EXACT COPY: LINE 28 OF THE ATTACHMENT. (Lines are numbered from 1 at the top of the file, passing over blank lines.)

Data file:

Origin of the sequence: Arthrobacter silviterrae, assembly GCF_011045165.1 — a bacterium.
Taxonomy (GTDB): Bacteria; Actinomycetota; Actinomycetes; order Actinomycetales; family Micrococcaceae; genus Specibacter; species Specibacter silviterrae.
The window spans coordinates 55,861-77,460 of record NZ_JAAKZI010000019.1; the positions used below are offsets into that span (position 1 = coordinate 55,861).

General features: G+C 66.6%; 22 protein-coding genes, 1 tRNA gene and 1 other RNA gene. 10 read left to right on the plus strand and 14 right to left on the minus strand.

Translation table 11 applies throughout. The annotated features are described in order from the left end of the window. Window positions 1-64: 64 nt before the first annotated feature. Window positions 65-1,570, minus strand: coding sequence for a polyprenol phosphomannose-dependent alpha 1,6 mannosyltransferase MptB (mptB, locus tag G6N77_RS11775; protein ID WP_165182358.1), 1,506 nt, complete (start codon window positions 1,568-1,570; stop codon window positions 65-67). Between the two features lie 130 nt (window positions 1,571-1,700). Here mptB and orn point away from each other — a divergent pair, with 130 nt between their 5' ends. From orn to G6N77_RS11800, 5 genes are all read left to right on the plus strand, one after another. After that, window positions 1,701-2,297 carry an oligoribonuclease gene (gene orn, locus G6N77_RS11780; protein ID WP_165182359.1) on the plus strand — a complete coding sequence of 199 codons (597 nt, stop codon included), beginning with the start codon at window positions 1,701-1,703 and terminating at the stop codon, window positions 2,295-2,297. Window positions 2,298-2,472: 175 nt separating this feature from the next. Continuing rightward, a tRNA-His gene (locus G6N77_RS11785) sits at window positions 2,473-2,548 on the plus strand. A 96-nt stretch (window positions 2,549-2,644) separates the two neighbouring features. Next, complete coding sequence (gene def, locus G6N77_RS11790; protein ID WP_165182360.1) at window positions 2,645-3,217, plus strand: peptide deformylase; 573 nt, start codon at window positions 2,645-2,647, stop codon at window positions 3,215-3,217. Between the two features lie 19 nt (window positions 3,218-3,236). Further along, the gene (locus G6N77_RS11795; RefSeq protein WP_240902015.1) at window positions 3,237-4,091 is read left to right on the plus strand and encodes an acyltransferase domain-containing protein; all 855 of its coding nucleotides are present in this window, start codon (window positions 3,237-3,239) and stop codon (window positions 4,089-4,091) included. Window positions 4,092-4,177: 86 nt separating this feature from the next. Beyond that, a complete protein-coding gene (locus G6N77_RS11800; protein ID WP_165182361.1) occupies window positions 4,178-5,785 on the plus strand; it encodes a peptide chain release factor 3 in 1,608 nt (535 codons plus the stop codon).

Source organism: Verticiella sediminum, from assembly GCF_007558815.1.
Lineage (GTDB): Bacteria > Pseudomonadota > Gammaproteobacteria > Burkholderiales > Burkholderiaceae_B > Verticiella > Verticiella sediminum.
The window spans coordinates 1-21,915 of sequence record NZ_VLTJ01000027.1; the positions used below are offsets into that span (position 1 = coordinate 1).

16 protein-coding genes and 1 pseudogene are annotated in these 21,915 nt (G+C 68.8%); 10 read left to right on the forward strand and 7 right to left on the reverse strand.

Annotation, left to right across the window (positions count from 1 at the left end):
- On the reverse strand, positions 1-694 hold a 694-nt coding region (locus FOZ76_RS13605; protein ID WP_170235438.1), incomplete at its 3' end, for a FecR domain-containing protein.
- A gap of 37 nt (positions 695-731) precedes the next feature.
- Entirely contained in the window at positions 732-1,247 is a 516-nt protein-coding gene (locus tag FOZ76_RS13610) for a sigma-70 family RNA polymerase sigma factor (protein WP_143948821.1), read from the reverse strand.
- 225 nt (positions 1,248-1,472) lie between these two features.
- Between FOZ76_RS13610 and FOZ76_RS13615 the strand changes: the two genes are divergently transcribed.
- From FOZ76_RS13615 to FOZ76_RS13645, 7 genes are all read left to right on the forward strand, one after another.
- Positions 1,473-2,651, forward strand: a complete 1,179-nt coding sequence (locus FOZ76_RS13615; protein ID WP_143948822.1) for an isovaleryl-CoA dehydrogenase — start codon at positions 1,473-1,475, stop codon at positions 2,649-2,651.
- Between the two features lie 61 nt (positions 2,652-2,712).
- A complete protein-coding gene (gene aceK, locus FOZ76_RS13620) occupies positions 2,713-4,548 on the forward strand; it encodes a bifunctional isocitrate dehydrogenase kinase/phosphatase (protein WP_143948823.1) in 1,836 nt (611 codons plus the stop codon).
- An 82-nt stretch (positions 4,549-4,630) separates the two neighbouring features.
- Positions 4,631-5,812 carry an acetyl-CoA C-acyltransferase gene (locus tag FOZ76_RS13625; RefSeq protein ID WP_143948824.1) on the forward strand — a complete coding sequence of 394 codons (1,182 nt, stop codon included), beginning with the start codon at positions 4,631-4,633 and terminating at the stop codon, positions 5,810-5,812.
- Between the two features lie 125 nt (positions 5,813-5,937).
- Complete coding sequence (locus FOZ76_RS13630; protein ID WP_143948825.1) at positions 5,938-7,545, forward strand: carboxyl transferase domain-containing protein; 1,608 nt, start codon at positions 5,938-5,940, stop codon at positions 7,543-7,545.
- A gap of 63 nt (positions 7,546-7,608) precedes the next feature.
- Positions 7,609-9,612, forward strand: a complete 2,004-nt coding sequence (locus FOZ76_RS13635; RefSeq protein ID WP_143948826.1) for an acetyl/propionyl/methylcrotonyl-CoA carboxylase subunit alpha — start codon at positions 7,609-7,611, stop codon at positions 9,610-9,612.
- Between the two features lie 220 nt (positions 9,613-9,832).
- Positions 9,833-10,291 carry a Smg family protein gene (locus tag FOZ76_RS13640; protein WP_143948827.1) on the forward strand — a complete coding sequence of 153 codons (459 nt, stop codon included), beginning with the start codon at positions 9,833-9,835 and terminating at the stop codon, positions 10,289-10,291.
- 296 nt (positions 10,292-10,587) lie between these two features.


- 296 nt (positions 10,292-10,587) lie between these two features.